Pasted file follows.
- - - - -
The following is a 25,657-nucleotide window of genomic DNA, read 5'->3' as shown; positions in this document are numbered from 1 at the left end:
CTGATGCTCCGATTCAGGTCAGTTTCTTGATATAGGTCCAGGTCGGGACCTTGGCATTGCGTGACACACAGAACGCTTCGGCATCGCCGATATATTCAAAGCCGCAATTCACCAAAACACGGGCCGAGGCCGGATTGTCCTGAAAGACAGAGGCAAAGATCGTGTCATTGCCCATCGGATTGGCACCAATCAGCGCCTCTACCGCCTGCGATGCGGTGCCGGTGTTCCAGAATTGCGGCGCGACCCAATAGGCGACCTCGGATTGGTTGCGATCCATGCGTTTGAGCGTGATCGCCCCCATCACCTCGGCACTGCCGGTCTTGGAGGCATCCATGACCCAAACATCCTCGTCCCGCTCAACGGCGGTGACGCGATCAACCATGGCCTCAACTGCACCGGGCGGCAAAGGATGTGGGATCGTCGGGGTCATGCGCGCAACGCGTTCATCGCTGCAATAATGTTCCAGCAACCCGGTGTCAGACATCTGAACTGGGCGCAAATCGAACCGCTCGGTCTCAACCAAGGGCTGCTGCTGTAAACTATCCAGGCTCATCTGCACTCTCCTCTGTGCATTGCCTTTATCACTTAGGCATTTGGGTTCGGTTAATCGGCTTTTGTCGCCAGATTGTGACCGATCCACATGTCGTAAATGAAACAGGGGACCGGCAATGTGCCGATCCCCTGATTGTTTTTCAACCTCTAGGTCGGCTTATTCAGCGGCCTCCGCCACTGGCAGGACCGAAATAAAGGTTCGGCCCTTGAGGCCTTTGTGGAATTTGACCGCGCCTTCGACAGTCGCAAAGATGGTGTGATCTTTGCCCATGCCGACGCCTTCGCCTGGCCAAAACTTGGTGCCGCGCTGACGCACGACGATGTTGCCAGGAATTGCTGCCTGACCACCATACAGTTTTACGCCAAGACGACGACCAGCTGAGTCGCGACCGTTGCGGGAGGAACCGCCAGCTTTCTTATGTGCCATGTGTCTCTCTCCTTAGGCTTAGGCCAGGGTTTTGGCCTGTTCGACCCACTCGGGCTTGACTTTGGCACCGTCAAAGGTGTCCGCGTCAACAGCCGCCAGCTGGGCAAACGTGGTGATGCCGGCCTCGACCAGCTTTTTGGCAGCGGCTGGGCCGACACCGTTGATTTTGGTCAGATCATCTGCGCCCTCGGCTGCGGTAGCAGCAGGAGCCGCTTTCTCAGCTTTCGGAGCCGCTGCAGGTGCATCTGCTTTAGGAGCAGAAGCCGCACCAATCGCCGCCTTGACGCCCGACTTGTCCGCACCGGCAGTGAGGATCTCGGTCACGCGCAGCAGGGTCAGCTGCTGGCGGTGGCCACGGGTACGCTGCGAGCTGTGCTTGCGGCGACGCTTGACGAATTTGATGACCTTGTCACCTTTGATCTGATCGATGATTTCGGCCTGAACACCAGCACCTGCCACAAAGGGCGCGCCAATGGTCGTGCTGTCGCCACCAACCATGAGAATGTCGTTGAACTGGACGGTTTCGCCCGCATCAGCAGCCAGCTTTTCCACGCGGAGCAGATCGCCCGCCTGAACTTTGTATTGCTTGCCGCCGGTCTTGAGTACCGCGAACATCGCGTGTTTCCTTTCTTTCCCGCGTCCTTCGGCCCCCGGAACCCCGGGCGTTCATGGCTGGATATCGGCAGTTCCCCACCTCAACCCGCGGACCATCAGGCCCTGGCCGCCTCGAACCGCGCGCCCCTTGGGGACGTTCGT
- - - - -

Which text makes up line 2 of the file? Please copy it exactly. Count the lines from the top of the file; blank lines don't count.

CTGATGCTCCGATTCAGGTCAGTTTCTTGATATAGGTCCAGGTCGGGACCTTGGCATTGCGTGACACACAGAACGCTTCGGCATCGCCGATATATTCAAAGCCGCAATTCACCAAAACACGGGCCGAGGCCGGATTGTCCTGAAAGACAGAGGCAAAGATCGTGTCATTGCCCATCGGATTGGCACCAATCAGCGCCTCTACCGCCTGCGATGCGGTGCCGGTGTTCCAGAATTGCGGCGCGACCCAATAGGCGACCTCGGATTGGTTGCGATCCATGCGTTTGAGCGTGATCGCCCCCATCACCTCGGCACTGCCGGTCTTGGAGGCATCCATGACCCAAACATCCTCGTCCCGCTCAACGGCGGTGACGCGATCAACCATGGCCTCAACTGCACCGGGCGGCAAAGGATGTGGGATCGTCGGGGTCATGCGCGCAACGCGTTCATCGCTGCAATAATGTTCCAGCAACCCGGTGTCAGACATCTGAACTGGGCGCAAATCGAACCGCTCGGTCTCAACCAAGGGCTGCTGCTGTAAACTATCCAGGCTCATCTGCACTCTCCTCTGTGCATTGCCTTTATCACTTAGGCATTTGGGTTCGGTTAATCGGCTTTTGTCGCCAGATTGTGACCGATCCACATGTCGTAAATGAAACAGGGGACCGGCAATGTGCCGATCCCCTGATTGTTTTTCAACCTCTAGGTCGGCTTATTCAGCGGCCTCCGCCACTGGCAGGACCGAAATAAAGGTTCGGCCCTTGAGGCCTTTGTGGAATTTGACCGCGCCTTCGACAGTCGCAAAGATGGTGTGATCTTTGCCCATGCCGACGCCTTCGCCTGGCCAAAACTTGGTGCCGCGCTGACGCACGACGATGTTGCCAGGAATTGCTGCCTGACCACCATACAGTTTTACGCCAAGACGACGACCAGCTGAGTCGCGACCGTTGCGGGAGGAACCGCCAGCTTTCTTATGTGCCATGTGTCTCTCTCCTTAGGCTTAGGCCAGGGTTTTGGCCTGTTCGACCCACTCGGGCTTGACTTTGGCACCGTCAAAGGTGTCCGCGTCAACAGCCGCCAGCTGGGCAAACGTGGTGATGCCGGCCTCGACCAGCTTTTTGGCAGCGGCTGGGCCGACACCGTTGATTTTGGTCAGATCATCTGCGCCCTCGGCTGCGGTAGCAGCAGGAGCCGCTTTCTCAGCTTTCGGAGCCGCTGCAGGTGCATCTGCTTTAGGAGCAGAAGCCGCACCAATCGCCGCCTTGACGCCCGACTTGTCCGCACCGGCAGTGAGGATCTCGGTCACGCGCAGCAGGGTCAGCTGCTGGCGGTGGCCACGGGTACGCTGCGAGCTGTGCTTGCGGCGACGCTTGACGAATTTGATGACCTTGTCACCTTTGATCTGATCGATGATTTCGGCCTGAACACCAGCACCTGCCACAAAGGGCGCGCCAATGGTCGTGCTGTCGCCACCAACCATGAGAATGTCGTTGAACTGGACGGTTTCGCCCGCATCAGCAGCCAGCTTTTCCACGCGGAGCAGATCGCCCGCCTGAACTTTGTATTGCTTGCCGCCGGTCTTGAGTACCGCGAACATCGCGTGTTTCCTTTCTTTCCCGCGTCCTTCGGCCCCCGGAACCCCGGGCGTTCATGGCTGGATATCGGCAGTTCCCCACCTCAACCCGCGGACCATCAGGCCCTGGCCGCCTCGAACCGCGCGCCCCTTGGGGACGTTCGT